Take a stroll around landscaper Keith Buesing’s lush property nestled into the foothills of the Gunks in Gardiner, and at first you almost miss the garden embellishments that soulfully blend into the natural setting. The landscape is outlined with flourishing plantings, stone and mossy paths, whimsical sculptures, and even a driftwood climbing structure. Buesing considers his property the “lab” where he “transforms the land and permeates ideas.”
Buesing is part landscaper, part environmental artist, and part visionary. Landscaping is not only in Buesing’s soul; it’s in his DNA. His parents owned a nursery for 40 years in Rockland County. It’s no surprise Buesing approaches landscape design like an artist. “I think of the work I do as sculpting with plants.” This special relationship between Buesing and the land he “sculpts” is created from the contours and curves of the land, and artifacts he finds—“leftover indigenous stuff.”
Buesing is locally known for his large garden topiary installations. “I like to create things that you can interact with.” Topiary is the horticultural art of training perennial plants by clipping and pruning them into a living sculpture. The first topiaries were said to have been in Roman gardens more than 2,000 years ago. Topiaries can be both fancifully witty and classically formal.
After experiencing Buesing’s outdoor home environment, we went down the road to the Gardiner Library and Ireland Corners to view examples of his community installations. I asked Buesing about his design process: “With topiary, most clients leave the idea up to me. One thing leads to another as the shape evolves. I use evergreen plants—native boxwood and juniper ground cover to arrange the three-dimensional shapes. The maintenance required is mostly watering and trimming.”
Much to the delight of the residents of Gardiner, perched on the lawn of the Gardiner Library lies a green topiary lizard reading a stone book. The book, in which Buesing inscribed the words Love, Lizard, Life, Lapidary, is sure to raise the spirits of inspired book lovers young and old.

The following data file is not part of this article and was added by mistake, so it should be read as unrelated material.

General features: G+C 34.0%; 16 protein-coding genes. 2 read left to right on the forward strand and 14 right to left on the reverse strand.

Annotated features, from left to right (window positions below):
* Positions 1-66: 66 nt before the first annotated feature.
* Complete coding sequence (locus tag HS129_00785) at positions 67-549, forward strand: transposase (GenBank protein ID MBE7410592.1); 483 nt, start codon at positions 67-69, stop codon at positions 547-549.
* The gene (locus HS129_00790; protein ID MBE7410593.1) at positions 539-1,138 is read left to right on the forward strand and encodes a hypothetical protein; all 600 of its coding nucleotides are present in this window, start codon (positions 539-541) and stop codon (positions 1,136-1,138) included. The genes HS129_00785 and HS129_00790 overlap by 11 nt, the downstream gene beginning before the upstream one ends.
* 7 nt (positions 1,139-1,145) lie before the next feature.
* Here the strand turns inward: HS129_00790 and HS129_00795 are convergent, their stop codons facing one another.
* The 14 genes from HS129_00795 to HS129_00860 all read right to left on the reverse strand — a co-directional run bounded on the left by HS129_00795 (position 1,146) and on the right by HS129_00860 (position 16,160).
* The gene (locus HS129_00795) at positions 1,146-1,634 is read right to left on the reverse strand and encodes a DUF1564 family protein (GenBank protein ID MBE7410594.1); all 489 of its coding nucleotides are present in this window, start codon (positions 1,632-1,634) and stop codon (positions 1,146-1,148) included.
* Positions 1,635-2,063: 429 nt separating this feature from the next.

It certainly is delightfully unexpected to encounter a 25-foot-long “Stegodile” at the intersection known as Ireland Corners—Routes 208 and 44/55 in the town of Gardiner. Miraculously, Buesing transformed a mundane state highway intersection into anything but ordinary. Buesing says the topiary creature that graces the crossroads began as a crocodile that has taken on the characteristics of a Stegosaurus. This 10-year-old topiary installation was transported from Buesing’s family nursery. He likens the contrasting colors and tactile feel of topiary to a stuffed animal. “I love rubbing my hands over it.”
It was obvious to me that in his rustic retreat, the seemingly laid-back Buesing favors a relaxed environment. When I asked him what he was currently working on, I expected a description of a dense, mossy mountainside hide-away garden. Instead, Buesing is working on a formal English garden. Since Buesing is such a versatile landscaper, I have no doubt that meticulously edged hedges, spiral topiary, and dramatic walled gardens would be totally within his realm.
With the natural landscape as his canvas, the multitalented Keith Buesing truly inspires garden possibilities.
Opening receptions for Nicole Cherubini and Remy Jungerman, Oct. 8 at 2 PM in the gallery; Kahn+Selesnick update Freya Powell's zeotrope with new imagery; Steam Canoe installation is underway, and Ward Shelly + Alex Schweder take a final spin in ReActor!